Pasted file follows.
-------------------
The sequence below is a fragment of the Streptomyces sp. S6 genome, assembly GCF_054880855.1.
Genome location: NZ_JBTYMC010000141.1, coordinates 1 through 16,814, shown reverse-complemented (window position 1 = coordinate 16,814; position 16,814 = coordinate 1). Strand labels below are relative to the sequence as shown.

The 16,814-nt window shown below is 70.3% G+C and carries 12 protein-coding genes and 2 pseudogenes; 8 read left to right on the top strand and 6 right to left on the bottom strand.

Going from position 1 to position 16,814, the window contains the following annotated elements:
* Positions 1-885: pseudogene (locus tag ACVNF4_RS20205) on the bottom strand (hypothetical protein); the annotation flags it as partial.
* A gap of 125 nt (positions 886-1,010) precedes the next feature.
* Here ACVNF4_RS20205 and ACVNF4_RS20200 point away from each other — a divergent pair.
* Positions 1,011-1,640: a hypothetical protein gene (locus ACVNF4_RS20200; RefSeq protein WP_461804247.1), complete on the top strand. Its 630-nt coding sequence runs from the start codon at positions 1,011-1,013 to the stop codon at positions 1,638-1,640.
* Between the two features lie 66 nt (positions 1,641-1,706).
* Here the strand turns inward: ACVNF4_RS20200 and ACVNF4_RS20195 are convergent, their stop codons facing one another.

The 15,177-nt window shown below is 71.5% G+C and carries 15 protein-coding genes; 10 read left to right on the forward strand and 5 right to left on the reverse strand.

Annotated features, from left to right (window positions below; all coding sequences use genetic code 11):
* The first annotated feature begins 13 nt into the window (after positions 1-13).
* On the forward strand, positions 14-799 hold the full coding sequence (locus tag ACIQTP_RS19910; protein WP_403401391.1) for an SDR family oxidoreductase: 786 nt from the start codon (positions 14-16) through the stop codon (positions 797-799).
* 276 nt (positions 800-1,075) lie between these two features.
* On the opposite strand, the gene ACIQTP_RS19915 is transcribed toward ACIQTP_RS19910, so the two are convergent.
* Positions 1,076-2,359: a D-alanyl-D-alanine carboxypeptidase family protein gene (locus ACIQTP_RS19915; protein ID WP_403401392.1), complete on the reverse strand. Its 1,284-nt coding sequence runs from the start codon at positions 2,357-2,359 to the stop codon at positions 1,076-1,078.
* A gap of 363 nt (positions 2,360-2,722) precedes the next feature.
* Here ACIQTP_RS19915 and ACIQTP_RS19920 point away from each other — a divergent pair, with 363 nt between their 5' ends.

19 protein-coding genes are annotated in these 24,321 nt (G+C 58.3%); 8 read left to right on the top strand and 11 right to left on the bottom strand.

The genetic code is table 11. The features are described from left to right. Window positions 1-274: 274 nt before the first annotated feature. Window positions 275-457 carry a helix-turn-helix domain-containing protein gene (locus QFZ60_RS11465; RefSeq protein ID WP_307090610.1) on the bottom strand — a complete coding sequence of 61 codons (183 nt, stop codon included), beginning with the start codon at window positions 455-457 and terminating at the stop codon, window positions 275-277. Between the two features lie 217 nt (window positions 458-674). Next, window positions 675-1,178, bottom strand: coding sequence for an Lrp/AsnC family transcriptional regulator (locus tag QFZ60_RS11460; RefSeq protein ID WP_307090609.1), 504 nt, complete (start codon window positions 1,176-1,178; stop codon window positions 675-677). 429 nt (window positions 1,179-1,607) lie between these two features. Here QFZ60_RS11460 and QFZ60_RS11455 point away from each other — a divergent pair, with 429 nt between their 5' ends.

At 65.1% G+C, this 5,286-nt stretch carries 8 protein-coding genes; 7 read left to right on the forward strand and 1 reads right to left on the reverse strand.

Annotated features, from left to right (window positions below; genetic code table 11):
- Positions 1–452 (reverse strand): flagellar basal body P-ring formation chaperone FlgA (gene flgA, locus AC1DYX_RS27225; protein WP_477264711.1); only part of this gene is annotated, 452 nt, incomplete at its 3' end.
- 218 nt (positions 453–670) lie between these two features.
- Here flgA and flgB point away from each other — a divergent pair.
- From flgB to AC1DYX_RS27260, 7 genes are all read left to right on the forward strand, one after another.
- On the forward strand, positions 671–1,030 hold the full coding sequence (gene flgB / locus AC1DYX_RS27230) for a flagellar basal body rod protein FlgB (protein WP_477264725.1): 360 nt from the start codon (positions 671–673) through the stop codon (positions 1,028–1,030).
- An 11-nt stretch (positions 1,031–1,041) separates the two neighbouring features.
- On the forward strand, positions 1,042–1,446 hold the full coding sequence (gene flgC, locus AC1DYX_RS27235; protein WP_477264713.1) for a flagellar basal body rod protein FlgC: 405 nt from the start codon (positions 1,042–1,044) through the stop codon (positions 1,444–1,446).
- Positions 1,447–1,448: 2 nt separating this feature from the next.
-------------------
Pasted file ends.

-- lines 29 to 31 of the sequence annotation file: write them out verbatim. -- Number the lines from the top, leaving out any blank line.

- An 11-nt stretch (positions 1,031–1,041) separates the two neighbouring features.
- On the forward strand, positions 1,042–1,446 hold the full coding sequence (gene flgC, locus AC1DYX_RS27235; protein WP_477264713.1) for a flagellar basal body rod protein FlgC: 405 nt from the start codon (positions 1,042–1,044) through the stop codon (positions 1,444–1,446).
- Positions 1,447–1,448: 2 nt separating this feature from the next.